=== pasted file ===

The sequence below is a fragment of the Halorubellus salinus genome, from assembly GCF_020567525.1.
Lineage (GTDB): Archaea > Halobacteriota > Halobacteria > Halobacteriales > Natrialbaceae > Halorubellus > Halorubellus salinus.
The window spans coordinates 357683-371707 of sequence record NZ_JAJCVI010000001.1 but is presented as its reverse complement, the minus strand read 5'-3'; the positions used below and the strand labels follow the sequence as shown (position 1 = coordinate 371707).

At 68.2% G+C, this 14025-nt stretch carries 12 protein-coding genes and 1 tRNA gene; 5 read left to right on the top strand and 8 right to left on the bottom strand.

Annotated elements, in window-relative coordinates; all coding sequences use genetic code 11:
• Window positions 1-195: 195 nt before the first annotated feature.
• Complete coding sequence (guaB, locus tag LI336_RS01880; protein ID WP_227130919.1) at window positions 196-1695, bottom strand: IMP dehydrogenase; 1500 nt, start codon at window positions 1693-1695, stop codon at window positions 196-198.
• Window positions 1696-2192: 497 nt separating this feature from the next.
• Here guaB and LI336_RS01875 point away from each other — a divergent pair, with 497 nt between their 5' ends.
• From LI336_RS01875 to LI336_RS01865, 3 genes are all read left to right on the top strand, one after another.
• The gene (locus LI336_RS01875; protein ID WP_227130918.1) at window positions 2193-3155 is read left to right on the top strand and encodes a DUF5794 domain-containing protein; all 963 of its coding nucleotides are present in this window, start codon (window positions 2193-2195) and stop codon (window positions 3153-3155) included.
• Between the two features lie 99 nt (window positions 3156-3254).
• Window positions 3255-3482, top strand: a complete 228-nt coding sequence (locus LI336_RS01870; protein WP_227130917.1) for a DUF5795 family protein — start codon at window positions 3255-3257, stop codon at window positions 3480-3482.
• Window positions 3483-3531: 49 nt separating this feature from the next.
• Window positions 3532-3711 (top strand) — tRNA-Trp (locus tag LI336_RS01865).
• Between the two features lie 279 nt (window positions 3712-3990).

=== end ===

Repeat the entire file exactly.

The sequence below is a fragment of the Halorubellus salinus genome, from assembly GCF_020567525.1.
Lineage (GTDB): Archaea > Halobacteriota > Halobacteria > Halobacteriales > Natrialbaceae > Halorubellus > Halorubellus salinus.
The window spans coordinates 357683-371707 of sequence record NZ_JAJCVI010000001.1 but is presented as its reverse complement, the minus strand read 5'-3'; the positions used below and the strand labels follow the sequence as shown (position 1 = coordinate 371707).

At 68.2% G+C, this 14025-nt stretch carries 12 protein-coding genes and 1 tRNA gene; 5 read left to right on the top strand and 8 right to left on the bottom strand.

Annotated elements, in window-relative coordinates; all coding sequences use genetic code 11:
• Window positions 1-195: 195 nt before the first annotated feature.
• Complete coding sequence (guaB, locus tag LI336_RS01880; protein ID WP_227130919.1) at window positions 196-1695, bottom strand: IMP dehydrogenase; 1500 nt, start codon at window positions 1693-1695, stop codon at window positions 196-198.
• Window positions 1696-2192: 497 nt separating this feature from the next.
• Here guaB and LI336_RS01875 point away from each other — a divergent pair, with 497 nt between their 5' ends.
• From LI336_RS01875 to LI336_RS01865, 3 genes are all read left to right on the top strand, one after another.
• The gene (locus LI336_RS01875; protein ID WP_227130918.1) at window positions 2193-3155 is read left to right on the top strand and encodes a DUF5794 domain-containing protein; all 963 of its coding nucleotides are present in this window, start codon (window positions 2193-2195) and stop codon (window positions 3153-3155) included.
• Between the two features lie 99 nt (window positions 3156-3254).
• Window positions 3255-3482, top strand: a complete 228-nt coding sequence (locus LI336_RS01870; protein WP_227130917.1) for a DUF5795 family protein — start codon at window positions 3255-3257, stop codon at window positions 3480-3482.
• Window positions 3483-3531: 49 nt separating this feature from the next.
• Window positions 3532-3711 (top strand) — tRNA-Trp (locus tag LI336_RS01865).
• Between the two features lie 279 nt (window positions 3712-3990).